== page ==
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Nat Protoc. 2009;4(4):582-91. doi: 10.1038/nprot.2009.28.

Gaussia luciferase reporter assay for monitoring biological processes in culture and in vivo.

Author information

1
Molecular Neurogenetics Unit, Department of Neurology, Harvard Medical School, Boston, Massachusetts 02114, USA. btannous@hms.harvard.edu

Abstract

Secreted reporters are a useful tool in the monitoring of different biological processes in the conditioned medium of cultured cells as well in the blood and urine of experimental animals. Described here is a protocol for detecting the recently established naturally secreted Gaussia luciferase (Gluc) in cultured cells as well as in blood and urine in vivo. Furthermore, the assay for detecting the secreted alkaline phosphatase (SEAP), the most commonly used secreted reporter in serum, is also presented. The Gluc reporter system has several advantages over the SEAP assay, including a much reduced assay time (1-10 min versus 1.5-2 h), 20,000-fold (in vitro) or 1,000-fold (in vivo) increased sensitivity and a linear range covering over five orders of magnitude of cell number. Additionally, the Gluc signal can be detected in urine and the signal can be localized in animals using in vivo bioluminescence imaging.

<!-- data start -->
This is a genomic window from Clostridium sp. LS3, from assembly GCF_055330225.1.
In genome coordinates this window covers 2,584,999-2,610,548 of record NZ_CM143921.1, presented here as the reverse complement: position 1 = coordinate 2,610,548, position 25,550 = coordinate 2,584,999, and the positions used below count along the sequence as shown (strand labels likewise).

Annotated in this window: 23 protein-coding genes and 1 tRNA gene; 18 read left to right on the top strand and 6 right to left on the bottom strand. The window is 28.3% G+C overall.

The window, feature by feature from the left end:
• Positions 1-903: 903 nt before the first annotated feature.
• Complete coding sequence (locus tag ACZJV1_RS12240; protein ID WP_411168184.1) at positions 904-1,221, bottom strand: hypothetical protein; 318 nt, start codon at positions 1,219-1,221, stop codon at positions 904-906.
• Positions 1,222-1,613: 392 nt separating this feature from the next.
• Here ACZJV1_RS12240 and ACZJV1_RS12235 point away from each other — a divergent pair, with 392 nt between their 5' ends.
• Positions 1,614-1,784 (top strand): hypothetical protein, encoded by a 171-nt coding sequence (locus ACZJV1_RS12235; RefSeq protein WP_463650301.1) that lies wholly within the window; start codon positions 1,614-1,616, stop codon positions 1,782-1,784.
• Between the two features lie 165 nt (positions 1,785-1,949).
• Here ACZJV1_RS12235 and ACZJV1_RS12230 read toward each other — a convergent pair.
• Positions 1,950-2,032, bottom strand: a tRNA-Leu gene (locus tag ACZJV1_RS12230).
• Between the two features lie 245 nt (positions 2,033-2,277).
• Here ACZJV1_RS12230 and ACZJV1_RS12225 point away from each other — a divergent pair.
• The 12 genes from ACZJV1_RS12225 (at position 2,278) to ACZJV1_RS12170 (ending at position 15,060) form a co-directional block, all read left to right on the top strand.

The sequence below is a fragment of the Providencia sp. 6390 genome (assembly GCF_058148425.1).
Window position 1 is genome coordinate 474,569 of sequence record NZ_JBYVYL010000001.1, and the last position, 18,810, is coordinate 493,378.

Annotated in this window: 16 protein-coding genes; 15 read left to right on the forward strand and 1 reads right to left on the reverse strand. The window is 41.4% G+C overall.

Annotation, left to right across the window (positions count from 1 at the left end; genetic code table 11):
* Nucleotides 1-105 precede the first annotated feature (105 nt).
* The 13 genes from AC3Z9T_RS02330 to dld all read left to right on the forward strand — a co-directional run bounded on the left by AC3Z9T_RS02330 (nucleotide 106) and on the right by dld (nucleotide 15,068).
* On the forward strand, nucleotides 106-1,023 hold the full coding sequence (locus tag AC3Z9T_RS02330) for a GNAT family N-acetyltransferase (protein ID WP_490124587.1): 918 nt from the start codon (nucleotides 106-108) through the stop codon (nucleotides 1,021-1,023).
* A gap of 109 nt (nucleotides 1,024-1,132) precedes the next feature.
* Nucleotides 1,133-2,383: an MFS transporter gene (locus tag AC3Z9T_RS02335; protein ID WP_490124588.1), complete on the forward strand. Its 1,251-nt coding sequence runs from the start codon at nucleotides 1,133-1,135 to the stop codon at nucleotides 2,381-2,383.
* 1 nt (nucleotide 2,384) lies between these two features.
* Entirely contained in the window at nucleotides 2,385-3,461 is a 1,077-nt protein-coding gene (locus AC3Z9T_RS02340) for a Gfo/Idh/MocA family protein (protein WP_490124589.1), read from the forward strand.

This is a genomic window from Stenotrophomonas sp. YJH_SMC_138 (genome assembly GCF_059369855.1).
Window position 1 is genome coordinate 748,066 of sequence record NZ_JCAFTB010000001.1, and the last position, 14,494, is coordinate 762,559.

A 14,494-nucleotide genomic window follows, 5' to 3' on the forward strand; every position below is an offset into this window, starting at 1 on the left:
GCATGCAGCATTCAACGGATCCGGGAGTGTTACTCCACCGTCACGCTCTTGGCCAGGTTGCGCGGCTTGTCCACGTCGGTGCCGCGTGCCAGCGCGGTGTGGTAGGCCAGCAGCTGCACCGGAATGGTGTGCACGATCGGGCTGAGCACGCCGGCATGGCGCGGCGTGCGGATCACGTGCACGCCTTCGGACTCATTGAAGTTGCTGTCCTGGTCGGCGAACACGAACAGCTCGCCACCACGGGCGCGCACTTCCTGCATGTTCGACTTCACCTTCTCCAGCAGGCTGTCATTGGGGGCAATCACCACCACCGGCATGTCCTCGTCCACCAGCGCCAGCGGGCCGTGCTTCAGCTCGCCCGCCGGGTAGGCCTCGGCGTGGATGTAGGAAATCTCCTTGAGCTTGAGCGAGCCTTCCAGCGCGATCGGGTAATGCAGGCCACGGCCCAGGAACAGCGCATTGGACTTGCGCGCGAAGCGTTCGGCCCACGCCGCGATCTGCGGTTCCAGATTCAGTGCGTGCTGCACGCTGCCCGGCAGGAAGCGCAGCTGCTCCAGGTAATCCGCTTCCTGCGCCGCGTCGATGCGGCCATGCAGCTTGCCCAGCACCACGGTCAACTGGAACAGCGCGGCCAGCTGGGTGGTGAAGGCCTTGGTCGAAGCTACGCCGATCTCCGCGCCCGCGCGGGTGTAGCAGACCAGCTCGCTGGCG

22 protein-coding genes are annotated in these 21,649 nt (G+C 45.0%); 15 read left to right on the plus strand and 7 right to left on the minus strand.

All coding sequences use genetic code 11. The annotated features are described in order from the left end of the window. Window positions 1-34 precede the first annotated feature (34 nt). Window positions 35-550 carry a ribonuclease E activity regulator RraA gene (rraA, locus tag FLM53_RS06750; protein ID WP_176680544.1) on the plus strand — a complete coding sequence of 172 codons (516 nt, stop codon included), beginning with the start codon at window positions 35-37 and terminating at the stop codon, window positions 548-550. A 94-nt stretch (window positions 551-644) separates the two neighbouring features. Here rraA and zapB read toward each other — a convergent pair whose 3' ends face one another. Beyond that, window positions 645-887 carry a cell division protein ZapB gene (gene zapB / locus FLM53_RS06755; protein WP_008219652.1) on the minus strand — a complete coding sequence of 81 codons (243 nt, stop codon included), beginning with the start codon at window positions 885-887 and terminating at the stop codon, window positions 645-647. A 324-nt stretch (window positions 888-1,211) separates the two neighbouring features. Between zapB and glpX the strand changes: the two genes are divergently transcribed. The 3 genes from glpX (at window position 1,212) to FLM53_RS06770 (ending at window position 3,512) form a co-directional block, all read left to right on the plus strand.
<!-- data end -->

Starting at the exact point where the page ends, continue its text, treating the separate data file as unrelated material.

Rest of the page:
PMID:
19373229
PMCID:
PMC2692611
DOI:
10.1038/nprot.2009.28
[Indexed for MEDLINE]
Free PMC Article

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